With Avatar: The Way of Water making excellent strides at the box office, there is significant curiosity as to how the movie came together. In an interview with Variety, Avatar: The Way of Water screenwriters Rick Jaffa and Amanda Silver revealed how the whole franchise was planned almost ten years ago along with director James Cameron in a place they call “Avatar boot camp.” Based on their interview, it’s pretty safe to say that Cameron’s approach for writing the next installments of the Na’vi stories was as ambitious as the movies’ signature special effects.
Cameron’s idea was to have all writers band together and, after hearing his thoughts and reading his notes regarding the future of Pandora, each one would contribute and pitch ideas until they had the franchise mapped out all the way through the very end of the last installment.
Fellow screenwriters Josh Friedman (Snowpiercer series) and Shane Salerno (Armageddon) were also part of the team, and as the ideas started rolling in, three sequels ended up becoming four, and Silver explains how all the process came to be:
“We met for six months. It was so big and so exciting. But it was going to take the room to wrangle all this amazing material into three movies that would each be individual yet follow the saga of all these different characters in these expanding worlds… [James Cameron] had let himself just kind of jot down all his dreams and thoughts about different Na’vi worlds and possibilities of all these characters and creatures. So he hadn’t made himself organize it yet. The writers room was the time to organize.”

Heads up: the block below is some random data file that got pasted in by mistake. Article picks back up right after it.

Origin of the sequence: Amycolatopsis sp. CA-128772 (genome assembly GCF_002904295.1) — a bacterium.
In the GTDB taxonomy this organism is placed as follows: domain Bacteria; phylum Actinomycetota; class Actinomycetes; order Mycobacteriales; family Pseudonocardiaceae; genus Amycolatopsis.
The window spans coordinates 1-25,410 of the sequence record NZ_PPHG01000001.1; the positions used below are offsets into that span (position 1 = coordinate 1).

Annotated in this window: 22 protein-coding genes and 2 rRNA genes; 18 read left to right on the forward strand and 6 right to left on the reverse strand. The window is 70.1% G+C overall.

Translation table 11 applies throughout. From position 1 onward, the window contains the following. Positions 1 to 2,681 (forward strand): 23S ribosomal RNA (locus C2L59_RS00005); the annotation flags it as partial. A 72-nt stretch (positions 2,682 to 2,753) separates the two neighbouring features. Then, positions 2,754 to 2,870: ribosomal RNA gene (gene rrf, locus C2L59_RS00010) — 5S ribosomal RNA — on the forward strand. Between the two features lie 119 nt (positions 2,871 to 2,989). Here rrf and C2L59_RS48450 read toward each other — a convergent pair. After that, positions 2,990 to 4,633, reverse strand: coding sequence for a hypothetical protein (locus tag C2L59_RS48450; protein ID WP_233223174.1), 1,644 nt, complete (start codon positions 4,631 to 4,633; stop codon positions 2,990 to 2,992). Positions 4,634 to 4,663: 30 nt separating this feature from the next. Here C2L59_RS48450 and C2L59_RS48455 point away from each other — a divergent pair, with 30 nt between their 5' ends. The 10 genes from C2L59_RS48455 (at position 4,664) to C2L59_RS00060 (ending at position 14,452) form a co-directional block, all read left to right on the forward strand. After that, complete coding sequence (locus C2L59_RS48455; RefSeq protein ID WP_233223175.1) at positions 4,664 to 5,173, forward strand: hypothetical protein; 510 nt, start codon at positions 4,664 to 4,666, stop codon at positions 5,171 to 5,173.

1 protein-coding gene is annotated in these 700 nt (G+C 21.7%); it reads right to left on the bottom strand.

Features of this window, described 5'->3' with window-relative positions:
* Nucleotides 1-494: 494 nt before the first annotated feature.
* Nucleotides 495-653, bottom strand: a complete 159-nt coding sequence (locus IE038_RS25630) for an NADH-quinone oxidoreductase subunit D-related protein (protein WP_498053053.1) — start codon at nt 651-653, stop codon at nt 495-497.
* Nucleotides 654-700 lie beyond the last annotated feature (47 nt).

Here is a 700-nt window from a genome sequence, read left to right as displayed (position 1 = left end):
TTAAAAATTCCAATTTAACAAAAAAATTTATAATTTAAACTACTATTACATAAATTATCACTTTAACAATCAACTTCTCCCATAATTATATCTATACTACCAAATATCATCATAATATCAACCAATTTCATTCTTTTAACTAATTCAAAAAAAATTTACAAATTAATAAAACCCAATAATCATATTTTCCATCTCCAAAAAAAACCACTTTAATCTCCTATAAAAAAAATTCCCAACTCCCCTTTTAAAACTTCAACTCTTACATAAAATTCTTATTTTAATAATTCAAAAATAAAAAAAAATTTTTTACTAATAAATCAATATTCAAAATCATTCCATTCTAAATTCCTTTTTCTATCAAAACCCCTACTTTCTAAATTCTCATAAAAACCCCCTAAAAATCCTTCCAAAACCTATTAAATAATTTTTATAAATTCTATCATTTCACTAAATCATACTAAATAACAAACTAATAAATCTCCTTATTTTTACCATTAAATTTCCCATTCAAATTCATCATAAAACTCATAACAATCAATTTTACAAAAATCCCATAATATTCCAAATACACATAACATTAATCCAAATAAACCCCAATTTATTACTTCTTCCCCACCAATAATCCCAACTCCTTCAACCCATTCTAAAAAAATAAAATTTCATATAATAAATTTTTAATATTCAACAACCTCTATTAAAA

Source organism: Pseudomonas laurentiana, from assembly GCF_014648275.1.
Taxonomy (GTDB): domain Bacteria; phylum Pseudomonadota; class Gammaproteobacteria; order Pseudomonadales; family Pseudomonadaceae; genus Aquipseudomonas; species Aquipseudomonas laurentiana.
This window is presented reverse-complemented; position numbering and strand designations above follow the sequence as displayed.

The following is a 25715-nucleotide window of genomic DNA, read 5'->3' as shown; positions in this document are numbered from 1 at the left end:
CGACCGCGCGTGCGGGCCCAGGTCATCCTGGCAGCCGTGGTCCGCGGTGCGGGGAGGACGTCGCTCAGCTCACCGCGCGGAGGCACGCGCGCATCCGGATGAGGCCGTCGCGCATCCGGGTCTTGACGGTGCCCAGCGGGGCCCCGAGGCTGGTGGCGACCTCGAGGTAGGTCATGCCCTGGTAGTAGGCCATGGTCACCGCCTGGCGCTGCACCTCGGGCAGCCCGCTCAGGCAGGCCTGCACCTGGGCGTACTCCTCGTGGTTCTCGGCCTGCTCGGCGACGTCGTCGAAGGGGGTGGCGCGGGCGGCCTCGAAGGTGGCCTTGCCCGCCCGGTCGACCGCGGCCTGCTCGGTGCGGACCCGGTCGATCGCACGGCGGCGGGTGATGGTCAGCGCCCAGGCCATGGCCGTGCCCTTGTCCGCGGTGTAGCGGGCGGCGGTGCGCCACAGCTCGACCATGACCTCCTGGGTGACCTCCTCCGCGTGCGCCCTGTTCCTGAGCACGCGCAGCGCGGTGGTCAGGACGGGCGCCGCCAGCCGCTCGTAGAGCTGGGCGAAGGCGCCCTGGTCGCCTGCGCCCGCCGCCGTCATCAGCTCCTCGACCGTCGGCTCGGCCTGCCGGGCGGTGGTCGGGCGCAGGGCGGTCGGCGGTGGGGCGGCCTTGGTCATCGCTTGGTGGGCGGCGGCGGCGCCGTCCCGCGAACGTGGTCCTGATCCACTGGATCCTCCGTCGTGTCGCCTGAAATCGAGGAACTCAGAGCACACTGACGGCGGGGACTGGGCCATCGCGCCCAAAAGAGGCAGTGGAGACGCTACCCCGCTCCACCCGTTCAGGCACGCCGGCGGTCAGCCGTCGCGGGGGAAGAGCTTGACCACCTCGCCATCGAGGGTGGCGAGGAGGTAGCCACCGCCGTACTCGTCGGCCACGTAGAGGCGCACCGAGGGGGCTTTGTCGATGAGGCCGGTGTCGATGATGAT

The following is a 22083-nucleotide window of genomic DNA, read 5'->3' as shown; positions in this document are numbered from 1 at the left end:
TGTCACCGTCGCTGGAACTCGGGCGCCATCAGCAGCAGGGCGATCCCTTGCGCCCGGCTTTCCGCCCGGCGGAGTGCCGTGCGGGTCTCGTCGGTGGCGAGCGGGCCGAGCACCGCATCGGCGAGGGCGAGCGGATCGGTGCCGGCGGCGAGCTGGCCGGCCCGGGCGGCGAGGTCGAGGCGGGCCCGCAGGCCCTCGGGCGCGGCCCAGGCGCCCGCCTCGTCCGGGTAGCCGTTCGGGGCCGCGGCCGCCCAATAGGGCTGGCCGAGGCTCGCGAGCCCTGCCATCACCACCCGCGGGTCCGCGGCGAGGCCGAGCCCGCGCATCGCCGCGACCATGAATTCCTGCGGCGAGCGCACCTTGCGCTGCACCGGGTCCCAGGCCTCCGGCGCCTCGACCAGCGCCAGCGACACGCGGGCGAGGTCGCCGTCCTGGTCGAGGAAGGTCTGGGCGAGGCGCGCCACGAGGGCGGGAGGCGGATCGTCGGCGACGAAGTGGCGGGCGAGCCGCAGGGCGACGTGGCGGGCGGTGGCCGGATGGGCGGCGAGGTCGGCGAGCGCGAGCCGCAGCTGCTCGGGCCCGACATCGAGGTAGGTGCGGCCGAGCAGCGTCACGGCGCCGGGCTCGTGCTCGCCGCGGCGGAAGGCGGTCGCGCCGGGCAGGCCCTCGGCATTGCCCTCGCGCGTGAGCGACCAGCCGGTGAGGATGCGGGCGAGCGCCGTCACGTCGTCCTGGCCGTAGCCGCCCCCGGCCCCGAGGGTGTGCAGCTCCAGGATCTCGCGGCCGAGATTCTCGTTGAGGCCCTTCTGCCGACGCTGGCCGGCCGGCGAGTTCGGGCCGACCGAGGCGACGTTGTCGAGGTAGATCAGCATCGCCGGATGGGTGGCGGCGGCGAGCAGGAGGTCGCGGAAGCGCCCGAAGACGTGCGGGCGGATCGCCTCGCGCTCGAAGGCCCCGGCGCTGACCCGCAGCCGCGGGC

Organizing thoughts and structuring them out is always a great way to start. The problem was: Cameron and the team of writers were putting together a whole franchise, and Jaffa paints a picture of how chaotic the planning stage became – and why Cameron insisted that all of them work together exhaustively before assigning one movie for each of them to write:
“Once we kind of got a baseline of education, then the whiteboards were brought into the room and we started mapping out characters, members of the family, story arcs and so forth. There was so much material that a handful of really large whiteboards suddenly became this room full of whiteboards. I mean, whiteboards were everywhere, and then whiteboards that flipped over and you could write on the other side. […] When there was an outline or treatment for the first movie, we all contributed to it. We did that on each film. By the time we got to the last one, I think we had a mind-meld. One of us would come up with an idea and someone else would be simultaneously coming up with that same idea.”
Jaffa goes on to explain that Cameron made a point of not telling who would write each movie because the director was afraid that separating them might make the team not care as much about each other’s installments. So first he had them all join heads to figure out the concept and beats of the story, and once they were all in perfect sync, it was finally time to sort them out. Jaffa and Silver got the second movie (which was then split into Avatar 2 and Avatar 3), Friedman got to pen the penultimate installment and Salerno became responsible for sending the Na’vi off into the sunset.
The Past Becomes the Future
Of course, it will take a long, long time for us to see how all of that played out, since the next installments of Avatar are coming out every two years. We’ll only get to fully appreciate what Cameron and his group of four screenwriters came up with in that messy room with whiteboards when Avatar 5 comes out in 2028.
Avatar: The Way of Water is playing in theaters now. You can watch our interview with the franchise’s producer Jon Landau below: